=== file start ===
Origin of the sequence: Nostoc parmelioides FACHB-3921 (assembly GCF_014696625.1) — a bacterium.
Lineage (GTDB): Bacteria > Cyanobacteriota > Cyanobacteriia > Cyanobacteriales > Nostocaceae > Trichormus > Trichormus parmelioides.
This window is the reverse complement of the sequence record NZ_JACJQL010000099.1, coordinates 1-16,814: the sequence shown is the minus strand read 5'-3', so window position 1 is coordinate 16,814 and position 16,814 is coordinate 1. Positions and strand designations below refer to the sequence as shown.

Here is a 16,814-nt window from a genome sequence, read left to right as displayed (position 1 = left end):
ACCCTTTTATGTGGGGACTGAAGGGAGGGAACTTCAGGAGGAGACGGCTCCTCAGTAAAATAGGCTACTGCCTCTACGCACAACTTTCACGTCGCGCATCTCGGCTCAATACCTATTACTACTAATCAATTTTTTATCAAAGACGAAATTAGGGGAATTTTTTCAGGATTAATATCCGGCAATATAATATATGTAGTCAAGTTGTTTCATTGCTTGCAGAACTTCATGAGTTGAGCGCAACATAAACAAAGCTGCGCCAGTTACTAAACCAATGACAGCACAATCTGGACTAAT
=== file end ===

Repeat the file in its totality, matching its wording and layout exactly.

Origin of the sequence: Nostoc parmelioides FACHB-3921 (assembly GCF_014696625.1) — a bacterium.
Lineage (GTDB): Bacteria > Cyanobacteriota > Cyanobacteriia > Cyanobacteriales > Nostocaceae > Trichormus > Trichormus parmelioides.
This window is the reverse complement of the sequence record NZ_JACJQL010000099.1, coordinates 1-16,814: the sequence shown is the minus strand read 5'-3', so window position 1 is coordinate 16,814 and position 16,814 is coordinate 1. Positions and strand designations below refer to the sequence as shown.

Here is a 16,814-nt window from a genome sequence, read left to right as displayed (position 1 = left end):
ACCCTTTTATGTGGGGACTGAAGGGAGGGAACTTCAGGAGGAGACGGCTCCTCAGTAAAATAGGCTACTGCCTCTACGCACAACTTTCACGTCGCGCATCTCGGCTCAATACCTATTACTACTAATCAATTTTTTATCAAAGACGAAATTAGGGGAATTTTTTCAGGATTAATATCCGGCAATATAATATATGTAGTCAAGTTGTTTCATTGCTTGCAGAACTTCATGAGTTGAGCGCAACATAAACAAAGCTGCGCCAGTTACTAAACCAATGACAGCACAATCTGGACTAAT